Your Topsail Island Shelling Guide


Topsail Island Shelling Guide
 

Let's go shelling! It's a beach-time favorite that requires little to nothing in the way of equipment and preparation—and best of all, it's free. Shelling is a family-friendly activity for all ages and a must-do for your Topsail Island beach vacation. Topsail has some really great shelling spots, since it's a barrier island set off from the mainland of North Carolina and has both an ocean and sound side. Grab a bag or bucket, a small shovel if you choose, and start out on your Topsail Island seashell adventure.


We've compiled a handy Topsail Island shelling guide for you with pictures and a short description of some of the most popular shells found here on our island. It's a great way to preview what you might find on your seashell excursion and also a great shell identification guide for after you've picked up a few.

Take a look at some of our Topsail Island treasures! Happy Shelling!

Lightning Whelk

Lightning Whelk
This grayish white shell has subtle purplish-brown streaks and a distinctive left-handed spiral. It ranges in size from 4-16 inches. There are many types of whelks that can be found on our shoreline. Keep an eye out for another popular favorite, the channeled whelk.

Moon Snail

Moon Snail
The moon snail shell typically has a glossy finish and smooth, polished look. It measures 2-3.5 inches and usually has four whorls. The carnivorous creature that once inhabited this shell is a mighty specimen indeed. It can consume 4-5 small clams a day and has the ability to drill a neat, beveled hole in the shells of other mollusks and slurp up the soft tissue within them. (You might want to make sure your shell is empty when you're collecting.)

Oyster Shell

Oyster Shell
The ever-popular oyster shell is pretty common and easy to recognize. The shell is usually bumpy gray or tan on the exterior with a smooth, shiny, opalescent interior. Be careful not to step on these barefoot, as they can be pretty sharp.

Scallop Shell

Scallop Shell
The scallop is another very common shell found on the beaches of Topsail Island. They come in many shapes and sizes, as well as with many different markings. They are easily identifiable by their fan-like shape.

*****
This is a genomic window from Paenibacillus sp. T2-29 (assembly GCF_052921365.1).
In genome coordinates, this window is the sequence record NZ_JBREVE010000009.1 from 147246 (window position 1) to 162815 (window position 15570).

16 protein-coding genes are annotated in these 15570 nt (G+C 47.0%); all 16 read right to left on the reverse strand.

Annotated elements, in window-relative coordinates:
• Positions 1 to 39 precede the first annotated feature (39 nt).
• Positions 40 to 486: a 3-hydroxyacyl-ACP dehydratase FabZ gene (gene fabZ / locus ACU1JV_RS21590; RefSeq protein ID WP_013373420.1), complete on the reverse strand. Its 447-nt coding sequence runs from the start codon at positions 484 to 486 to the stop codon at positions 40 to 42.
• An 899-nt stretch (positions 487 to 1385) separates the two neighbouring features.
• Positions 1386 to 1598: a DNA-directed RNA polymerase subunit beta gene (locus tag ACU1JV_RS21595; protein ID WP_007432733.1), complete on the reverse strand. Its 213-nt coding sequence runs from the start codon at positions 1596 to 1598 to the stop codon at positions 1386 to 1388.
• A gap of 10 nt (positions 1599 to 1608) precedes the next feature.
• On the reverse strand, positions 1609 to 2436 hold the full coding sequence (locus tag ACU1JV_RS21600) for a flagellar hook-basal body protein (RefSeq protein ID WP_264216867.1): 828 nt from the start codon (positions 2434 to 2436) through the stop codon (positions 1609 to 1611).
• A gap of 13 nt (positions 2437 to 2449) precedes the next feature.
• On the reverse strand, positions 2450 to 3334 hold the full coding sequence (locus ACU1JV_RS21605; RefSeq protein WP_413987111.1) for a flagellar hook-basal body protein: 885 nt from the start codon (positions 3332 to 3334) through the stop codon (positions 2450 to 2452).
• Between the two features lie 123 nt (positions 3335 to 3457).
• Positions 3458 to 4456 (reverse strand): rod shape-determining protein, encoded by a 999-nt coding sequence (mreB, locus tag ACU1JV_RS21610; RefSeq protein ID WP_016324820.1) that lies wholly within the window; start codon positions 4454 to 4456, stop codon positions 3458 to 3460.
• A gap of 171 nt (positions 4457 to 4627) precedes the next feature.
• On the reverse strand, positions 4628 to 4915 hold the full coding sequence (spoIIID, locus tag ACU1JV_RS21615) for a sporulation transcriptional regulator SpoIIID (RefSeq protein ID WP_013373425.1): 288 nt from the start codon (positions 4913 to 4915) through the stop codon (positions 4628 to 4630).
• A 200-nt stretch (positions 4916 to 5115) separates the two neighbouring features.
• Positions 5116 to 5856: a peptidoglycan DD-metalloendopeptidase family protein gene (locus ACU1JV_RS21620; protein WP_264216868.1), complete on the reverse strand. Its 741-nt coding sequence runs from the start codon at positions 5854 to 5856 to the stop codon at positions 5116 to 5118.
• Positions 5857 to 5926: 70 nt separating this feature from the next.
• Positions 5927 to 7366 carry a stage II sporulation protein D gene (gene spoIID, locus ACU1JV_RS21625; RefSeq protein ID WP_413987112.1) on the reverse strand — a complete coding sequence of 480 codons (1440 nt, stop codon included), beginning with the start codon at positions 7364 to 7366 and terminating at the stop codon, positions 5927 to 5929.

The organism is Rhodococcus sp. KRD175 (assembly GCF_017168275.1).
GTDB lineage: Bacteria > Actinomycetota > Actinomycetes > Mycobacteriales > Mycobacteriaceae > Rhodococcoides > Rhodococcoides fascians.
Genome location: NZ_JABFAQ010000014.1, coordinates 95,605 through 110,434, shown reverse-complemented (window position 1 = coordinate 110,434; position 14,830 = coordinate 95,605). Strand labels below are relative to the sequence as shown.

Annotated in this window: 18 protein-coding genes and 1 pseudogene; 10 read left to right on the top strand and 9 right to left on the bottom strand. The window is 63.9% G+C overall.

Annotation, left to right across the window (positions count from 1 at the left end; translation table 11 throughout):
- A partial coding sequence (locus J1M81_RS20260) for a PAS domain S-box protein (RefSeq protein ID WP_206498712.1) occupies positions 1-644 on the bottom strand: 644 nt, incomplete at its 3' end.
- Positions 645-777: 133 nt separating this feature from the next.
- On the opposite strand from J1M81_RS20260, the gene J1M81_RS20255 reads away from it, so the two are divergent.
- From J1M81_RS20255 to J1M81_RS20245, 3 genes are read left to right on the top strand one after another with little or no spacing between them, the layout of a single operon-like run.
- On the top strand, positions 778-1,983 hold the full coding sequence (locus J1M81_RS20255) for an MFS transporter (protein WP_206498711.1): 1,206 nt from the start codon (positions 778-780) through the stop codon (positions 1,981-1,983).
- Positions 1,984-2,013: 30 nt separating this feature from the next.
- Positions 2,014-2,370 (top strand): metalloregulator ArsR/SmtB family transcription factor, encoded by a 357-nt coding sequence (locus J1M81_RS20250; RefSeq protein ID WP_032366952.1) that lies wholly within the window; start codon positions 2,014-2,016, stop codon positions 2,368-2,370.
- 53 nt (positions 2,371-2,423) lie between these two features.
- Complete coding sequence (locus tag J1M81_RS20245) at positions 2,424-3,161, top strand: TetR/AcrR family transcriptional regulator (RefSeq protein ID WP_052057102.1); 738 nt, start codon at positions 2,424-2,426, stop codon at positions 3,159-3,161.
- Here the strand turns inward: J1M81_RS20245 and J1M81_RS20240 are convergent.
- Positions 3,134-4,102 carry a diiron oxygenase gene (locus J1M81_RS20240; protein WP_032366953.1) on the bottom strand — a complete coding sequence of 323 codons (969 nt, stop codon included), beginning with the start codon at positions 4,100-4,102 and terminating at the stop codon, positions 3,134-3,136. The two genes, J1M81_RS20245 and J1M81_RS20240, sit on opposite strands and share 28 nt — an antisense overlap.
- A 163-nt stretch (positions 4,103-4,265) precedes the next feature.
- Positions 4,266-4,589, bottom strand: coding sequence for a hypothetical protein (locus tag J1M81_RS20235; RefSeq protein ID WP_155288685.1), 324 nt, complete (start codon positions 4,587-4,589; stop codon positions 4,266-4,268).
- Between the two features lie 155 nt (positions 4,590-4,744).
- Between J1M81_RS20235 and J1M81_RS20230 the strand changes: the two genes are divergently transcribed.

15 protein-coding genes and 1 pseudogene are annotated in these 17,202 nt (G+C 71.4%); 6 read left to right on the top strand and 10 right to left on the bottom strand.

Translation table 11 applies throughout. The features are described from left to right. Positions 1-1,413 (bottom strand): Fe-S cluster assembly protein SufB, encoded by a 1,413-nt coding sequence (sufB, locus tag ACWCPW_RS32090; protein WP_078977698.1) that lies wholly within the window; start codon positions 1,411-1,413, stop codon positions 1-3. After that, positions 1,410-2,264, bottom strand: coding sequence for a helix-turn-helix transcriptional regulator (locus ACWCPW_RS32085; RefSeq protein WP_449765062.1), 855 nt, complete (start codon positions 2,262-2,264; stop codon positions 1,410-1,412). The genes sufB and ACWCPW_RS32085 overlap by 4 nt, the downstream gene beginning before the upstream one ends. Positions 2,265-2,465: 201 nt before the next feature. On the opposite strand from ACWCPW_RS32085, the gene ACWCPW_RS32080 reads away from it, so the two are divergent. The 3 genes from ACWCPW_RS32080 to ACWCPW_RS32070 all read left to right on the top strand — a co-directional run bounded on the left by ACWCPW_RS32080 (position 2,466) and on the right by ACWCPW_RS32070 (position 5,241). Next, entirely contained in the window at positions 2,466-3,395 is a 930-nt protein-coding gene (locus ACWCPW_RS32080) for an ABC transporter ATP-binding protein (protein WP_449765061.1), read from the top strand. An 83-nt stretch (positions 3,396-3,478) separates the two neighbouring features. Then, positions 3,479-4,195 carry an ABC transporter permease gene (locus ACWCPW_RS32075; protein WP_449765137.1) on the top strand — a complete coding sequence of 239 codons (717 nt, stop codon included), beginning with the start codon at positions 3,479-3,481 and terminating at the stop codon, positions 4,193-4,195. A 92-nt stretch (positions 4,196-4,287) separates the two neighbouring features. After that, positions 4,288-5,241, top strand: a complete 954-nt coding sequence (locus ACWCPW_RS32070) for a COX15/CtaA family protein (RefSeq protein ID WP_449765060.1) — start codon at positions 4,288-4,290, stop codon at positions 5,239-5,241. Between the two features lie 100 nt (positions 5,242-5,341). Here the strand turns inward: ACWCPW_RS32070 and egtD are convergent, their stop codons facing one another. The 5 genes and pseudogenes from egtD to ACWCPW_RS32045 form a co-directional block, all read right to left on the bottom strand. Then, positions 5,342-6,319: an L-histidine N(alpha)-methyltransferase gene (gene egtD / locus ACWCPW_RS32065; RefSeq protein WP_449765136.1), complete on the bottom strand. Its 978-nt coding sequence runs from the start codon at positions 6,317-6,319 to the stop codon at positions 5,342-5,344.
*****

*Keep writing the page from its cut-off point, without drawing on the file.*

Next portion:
Conch Shell

Conch Shell
Finding a whole, intact conch shell can be somewhat of a challenge. You might get lucky and stumble upon a few after a storm, but they often have small holes or pieces missing. You never know, you could uncover an unblemished treasure, though. It's worth the search!

Auger Shell

Auger Shell
After the snail-like auger leaves its shell, it's a great find to add to your North Carolina shell collection. The auger shell can sometimes be re-inhabited by hermit crabs, so be sure to take a peak inside. The auger gets its name from its drill-bit or screw-like appearance and comes in a variety of sizes, colors and patterns.

Coquina Clam

Coquina Clam
The coquina clam shells come in a variety of colors from white to purple to red. They are the shells that you see on the beach that are often times still attached in the center, making them look like butterfly wings. They are delicate, but if you're careful with your handling, you can keep them attached and transport them home that way.

Sand Dollar

Sand Dollar
The Keyhole Sand Dollar is a not a shell but a round sea urchin that is tan to light brown (sometimes it even has a greenish tint to it) with five slots that look like keyholes. It usually ranges in size from 5-6 inches, but smaller ones are also common. Don't be fooled: Those bright white sand dollars you see are that way after they've been cleaned up and sun bleached. They are much less visible than you think, as they are often camouflaged in the sand.

Scotch Bonnet

Scotch Bonnet
Last but certainly not least, we have the North Carolina state shell the Scotch Bonnet. The creamy colored shell has yellowish-brown squares in rows and 20 spiral grooves on its body. It ranges in size from 1.5-4 inches. The shell resembles a traditional Scottish woolen cap, hence the name Scotch Bonnet, partly in honor of early Scottish settlers. The Scotch Bonnets wash up on our shores and along the Outer Banks, just north of us but are rarely found elsewhere in the state.

We hope this shelling guide has helped you to learn a little more about the seashells that awash on our beautiful Topsail Island shoreline and help you identify what coastal treasures you've found.

What's your favorite Topsail Island seashell find? We'd love to hear about your shelling adventures!

Topsail Island Shelling Guide Pin


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